It was luck that I found the answer:

I was loading the JavaScript file using the path “/inc/assets/js/vueks/vue-2.6.10.js”.

But I had a spelling mistake in the path. It should have been: “/inc/assets/js/vuejs/vue-2.6.10.js”.

I changed “vueks” to “vuejs” and the script loaded successfully.

 

The strange thing is the incorrect path didn’t give me a “404” (Not Found) response. Instead I received a “302 Found”, where clearly the file was not found.

My guess is I was loading it in a WordPress site, and while the file was not found I do have code internally to redirect to a “/not-found” page that may have returned some form of response (even though it contained no content). That or some headers were returned which confused Chrome.

(I haven’t tried to replicate this other browsers yet.)

PHP $_POST not populating from jQuery (JavaScript) $.ajax() POST

Problem

I was trying to submit data from a web page to a back-end API in PHP using jQuery’s AJAX (ie. $.ajax()).

But the $_POST variable in PHP didn’t contain the values I was posting.

 

Solution

The problem is I was encoding the POST body data the wrong way in JavaScript.

I was using JSON.stringify(data), where “data” is a JavaScript object or array.

What I needed to do what manually create a string of key1=value1&key2=value2&keyN=valueN pairs.

Example Code from my submit function:

        //sendData = JSON.stringify(data);  //<-- This doesn't work ...

        // ... but this does.
        sendData = "";
        for (var key in data) 
        {
            if (sendData != "") sendData = sendData + "&";
            sendData = sendData + key + "=" + data[key];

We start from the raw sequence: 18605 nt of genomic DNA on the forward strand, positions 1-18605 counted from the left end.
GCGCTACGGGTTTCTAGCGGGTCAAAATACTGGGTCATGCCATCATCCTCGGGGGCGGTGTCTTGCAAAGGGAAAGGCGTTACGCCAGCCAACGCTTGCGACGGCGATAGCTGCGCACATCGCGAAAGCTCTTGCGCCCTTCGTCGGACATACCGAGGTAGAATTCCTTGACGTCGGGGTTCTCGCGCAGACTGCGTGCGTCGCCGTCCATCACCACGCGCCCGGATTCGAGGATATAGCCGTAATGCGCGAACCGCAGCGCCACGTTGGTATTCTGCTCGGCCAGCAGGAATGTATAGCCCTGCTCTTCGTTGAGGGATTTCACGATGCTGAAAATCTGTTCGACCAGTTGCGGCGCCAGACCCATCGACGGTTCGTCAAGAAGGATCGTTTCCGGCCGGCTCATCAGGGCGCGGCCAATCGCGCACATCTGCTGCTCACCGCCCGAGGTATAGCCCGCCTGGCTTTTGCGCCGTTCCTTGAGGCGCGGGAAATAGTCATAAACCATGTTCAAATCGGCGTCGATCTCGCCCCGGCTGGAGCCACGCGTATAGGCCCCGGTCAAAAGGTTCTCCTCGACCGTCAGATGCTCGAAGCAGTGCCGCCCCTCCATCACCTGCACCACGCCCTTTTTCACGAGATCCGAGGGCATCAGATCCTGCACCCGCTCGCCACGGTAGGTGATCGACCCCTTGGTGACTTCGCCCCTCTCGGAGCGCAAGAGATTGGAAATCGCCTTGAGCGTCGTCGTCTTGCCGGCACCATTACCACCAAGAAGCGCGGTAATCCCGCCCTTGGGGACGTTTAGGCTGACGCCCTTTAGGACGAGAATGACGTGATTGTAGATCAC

}

	var ajaxRequest = {
		url: url,
		type: "POST",
		data: sendData,
 		dataType: dataType,

		success: function(data, textStatus, jqXHR)  { successCallback(data, textStatus, jqXHR ); },
		error: function(jqXHR, textStatus, errorThrown) { errorCallback(data, textStatus, errorThrown); }
	};

	$.ajax(ajaxRequest);

 

What I searched for (which didn’t help much):

Search “$_POST empty from jquery”: https://duckduckgo.com/?q=%24_POST+empty+from+jquery&amp;atb=v147-1&amp;ia=web

https://stackoverflow.com/questions/1650516/jquery-ajax-method-post-but-post-empty

https://stackoverflow.com/questions/16360008/jquery-post-post-empty

https://stackoverflow.com/questions/54039285/ajax-form-posting-to-php-script-but-post-is-empty-in-php-script

https://stackoverflow.com/questions/1650516/jquery-ajax-method-post-but-post-empty/49948834#49948834

Sample Vue.js app to demonstrate the simple concepts (app, conditionals, loops, binding, components, and routes)

Update: 11 November 2019

I’ll be honest – The cost is great example. I created this for some student teams at RMIT to give them something to get started. But it works and it is simple, so I hope you still get the underlying value from it.


 

I’ve created a very simple Vue.js sample app you can run immediately to see different Vue concepts in action.

Get the code at: https://github.com/jsnelders/vuejs-sample

Simply download the 2 files and run vueapp.html in a browser (it should even run from your hard drive). No compiling or tools required.

See in action at https://jsnelders.com/vuejs_sample/.

 

The app is a simple way to see the most common elements of Vue in action:

  • Setting up a simple in-page “app”.
  • Setting the “data” model.
  • Creating methods (for example for handling click events.
  • Using if statements.
  • Using for loops.
  • Creating “hash” routes which map to different “views” in the app that you can switch between (think of them as pages within a page).
  • Creating components
    • With templates defined in the JavaScript.
    • With templates in the HTML page.
    • Attaching them to routes.
    • Stand-alone components you can use in your app, and allow you to pass data in from the app, and get data back from the component via events.

These simple concepts should cover 95% of your Vue.js needs.

Git: Reset a local branch to last remote commit, remove unstages files, and fix file permissions

I use the Codeanywhere online IDE for my WordPress development. Sometimes I screw up something I’m testing (usually when I try to manipulate the filesystem with PHP) and need to reset my local branch to the last clean commit I sent to remote.